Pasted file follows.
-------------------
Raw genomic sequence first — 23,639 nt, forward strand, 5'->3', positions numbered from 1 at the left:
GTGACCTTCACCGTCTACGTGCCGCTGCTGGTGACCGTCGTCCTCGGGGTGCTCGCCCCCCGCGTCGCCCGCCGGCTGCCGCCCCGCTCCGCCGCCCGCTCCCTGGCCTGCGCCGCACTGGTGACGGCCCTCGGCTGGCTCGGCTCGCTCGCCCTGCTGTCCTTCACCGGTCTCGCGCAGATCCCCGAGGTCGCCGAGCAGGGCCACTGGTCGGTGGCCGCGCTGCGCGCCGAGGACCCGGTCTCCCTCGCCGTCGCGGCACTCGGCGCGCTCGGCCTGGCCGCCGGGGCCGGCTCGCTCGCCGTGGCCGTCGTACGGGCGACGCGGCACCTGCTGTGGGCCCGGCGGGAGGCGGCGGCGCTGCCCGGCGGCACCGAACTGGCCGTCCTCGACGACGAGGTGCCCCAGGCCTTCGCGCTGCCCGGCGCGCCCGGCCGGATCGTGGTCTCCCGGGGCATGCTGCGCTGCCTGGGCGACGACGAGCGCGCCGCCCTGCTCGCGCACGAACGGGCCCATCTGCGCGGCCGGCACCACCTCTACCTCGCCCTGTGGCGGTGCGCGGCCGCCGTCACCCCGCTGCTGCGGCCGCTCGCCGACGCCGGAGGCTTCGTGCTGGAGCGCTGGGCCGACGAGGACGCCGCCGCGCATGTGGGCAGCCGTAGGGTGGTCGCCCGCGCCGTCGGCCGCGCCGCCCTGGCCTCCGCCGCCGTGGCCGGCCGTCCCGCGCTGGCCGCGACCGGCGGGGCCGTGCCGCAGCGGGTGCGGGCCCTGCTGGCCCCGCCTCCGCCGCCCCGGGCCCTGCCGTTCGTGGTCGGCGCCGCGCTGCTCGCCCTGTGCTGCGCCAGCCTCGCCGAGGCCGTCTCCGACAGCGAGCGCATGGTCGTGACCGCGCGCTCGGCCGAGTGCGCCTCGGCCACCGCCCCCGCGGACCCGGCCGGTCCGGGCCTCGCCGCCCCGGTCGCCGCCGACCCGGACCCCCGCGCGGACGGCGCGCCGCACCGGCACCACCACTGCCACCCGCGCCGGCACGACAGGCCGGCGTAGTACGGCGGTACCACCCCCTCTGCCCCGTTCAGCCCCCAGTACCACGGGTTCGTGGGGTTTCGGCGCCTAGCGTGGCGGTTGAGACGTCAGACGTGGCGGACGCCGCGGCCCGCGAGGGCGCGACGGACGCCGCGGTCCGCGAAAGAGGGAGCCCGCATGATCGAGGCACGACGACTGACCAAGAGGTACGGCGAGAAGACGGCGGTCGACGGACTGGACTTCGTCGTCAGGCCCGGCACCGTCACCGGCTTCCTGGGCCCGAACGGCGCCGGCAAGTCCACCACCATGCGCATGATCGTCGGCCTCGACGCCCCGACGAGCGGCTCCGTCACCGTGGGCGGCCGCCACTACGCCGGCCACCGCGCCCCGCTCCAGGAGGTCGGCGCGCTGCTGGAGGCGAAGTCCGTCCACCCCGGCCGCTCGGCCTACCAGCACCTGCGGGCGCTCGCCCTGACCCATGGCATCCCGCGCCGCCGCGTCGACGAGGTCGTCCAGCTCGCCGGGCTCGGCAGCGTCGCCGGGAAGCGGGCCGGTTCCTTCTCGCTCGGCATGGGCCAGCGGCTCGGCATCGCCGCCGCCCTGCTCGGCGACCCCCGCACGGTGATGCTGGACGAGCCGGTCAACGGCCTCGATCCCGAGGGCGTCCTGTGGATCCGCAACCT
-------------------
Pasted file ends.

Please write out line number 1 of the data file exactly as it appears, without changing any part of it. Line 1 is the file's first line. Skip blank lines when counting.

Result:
Raw genomic sequence first — 23,639 nt, forward strand, 5'->3', positions numbered from 1 at the left: